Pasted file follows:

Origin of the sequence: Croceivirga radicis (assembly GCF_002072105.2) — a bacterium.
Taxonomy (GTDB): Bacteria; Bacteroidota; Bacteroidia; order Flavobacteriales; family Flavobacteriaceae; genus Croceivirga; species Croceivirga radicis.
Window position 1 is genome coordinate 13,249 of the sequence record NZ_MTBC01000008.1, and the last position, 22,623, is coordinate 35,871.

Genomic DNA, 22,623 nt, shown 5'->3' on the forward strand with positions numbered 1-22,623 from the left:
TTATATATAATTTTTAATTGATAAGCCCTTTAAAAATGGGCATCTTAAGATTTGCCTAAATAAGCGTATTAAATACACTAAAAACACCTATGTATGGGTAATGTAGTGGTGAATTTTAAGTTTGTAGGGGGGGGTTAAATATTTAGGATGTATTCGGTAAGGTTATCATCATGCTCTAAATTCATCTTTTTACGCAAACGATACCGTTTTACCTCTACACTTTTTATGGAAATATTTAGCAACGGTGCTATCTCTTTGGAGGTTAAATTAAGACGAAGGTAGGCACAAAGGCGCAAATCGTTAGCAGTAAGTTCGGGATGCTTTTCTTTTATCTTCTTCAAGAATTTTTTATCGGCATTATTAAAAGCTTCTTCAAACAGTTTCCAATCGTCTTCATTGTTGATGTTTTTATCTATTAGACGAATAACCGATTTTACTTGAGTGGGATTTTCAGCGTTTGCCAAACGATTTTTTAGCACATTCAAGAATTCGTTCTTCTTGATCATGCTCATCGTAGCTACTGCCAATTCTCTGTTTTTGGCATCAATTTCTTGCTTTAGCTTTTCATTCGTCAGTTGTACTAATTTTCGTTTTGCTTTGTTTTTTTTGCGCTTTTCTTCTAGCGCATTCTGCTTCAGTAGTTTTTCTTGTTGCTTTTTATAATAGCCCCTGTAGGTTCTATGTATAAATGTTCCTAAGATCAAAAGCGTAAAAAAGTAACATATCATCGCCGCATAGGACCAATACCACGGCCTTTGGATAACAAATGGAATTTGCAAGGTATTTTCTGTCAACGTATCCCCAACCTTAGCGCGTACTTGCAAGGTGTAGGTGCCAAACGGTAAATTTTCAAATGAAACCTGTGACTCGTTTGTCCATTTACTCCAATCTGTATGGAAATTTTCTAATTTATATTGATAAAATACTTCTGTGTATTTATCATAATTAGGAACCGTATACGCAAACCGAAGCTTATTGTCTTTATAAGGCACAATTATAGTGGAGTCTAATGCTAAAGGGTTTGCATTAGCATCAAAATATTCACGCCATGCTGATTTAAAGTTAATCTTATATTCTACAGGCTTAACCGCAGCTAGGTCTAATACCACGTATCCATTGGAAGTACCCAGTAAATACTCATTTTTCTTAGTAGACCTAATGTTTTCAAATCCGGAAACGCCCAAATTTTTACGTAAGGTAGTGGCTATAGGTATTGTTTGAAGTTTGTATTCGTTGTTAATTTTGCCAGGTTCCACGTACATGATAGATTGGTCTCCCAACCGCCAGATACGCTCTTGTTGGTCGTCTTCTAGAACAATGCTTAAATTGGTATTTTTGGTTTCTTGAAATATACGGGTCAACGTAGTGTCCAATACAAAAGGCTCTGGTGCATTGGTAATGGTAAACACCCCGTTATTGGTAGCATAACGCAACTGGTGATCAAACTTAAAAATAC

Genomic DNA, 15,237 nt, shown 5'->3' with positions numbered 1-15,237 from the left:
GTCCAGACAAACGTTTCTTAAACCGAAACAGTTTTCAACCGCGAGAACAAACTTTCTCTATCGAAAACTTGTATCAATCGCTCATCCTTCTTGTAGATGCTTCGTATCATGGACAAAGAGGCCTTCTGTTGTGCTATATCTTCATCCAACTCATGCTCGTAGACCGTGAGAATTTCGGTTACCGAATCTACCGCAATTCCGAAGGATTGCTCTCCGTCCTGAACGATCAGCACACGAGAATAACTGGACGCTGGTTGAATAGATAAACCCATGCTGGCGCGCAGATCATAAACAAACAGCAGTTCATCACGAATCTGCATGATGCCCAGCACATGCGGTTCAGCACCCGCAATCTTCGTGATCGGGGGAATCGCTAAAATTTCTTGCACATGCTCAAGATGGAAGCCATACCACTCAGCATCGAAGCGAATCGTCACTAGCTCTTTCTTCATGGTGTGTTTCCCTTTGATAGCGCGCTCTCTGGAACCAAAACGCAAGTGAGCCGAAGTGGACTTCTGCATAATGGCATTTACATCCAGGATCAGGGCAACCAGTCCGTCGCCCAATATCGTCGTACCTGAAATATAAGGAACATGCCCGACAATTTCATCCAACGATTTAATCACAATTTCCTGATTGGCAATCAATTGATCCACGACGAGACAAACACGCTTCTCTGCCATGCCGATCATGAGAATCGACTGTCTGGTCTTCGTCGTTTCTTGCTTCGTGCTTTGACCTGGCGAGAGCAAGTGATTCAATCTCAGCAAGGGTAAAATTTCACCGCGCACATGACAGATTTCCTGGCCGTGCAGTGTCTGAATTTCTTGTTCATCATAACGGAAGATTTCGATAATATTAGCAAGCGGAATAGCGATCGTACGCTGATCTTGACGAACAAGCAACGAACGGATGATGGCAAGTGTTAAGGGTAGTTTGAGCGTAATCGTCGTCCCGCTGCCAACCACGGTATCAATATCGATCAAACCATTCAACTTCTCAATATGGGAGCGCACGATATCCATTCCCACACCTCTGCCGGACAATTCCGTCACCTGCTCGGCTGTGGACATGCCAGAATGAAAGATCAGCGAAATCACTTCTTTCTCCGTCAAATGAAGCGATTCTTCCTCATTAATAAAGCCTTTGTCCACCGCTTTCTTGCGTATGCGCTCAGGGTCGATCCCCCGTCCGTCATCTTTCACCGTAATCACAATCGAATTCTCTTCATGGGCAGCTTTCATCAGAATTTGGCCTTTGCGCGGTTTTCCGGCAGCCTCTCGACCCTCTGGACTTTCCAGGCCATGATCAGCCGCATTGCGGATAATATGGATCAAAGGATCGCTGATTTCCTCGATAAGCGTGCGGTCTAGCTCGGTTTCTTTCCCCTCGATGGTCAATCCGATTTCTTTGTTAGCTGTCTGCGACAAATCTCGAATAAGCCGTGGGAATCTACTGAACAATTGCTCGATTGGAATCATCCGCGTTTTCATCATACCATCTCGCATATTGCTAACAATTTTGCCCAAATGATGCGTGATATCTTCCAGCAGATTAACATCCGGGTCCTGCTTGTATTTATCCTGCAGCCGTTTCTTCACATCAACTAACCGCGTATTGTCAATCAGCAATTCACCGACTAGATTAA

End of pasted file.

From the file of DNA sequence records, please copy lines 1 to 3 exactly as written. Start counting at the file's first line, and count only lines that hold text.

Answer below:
Origin of the sequence: Croceivirga radicis (assembly GCF_002072105.2) — a bacterium.
Taxonomy (GTDB): Bacteria; Bacteroidota; Bacteroidia; order Flavobacteriales; family Flavobacteriaceae; genus Croceivirga; species Croceivirga radicis.
Window position 1 is genome coordinate 13,249 of the sequence record NZ_MTBC01000008.1, and the last position, 22,623, is coordinate 35,871.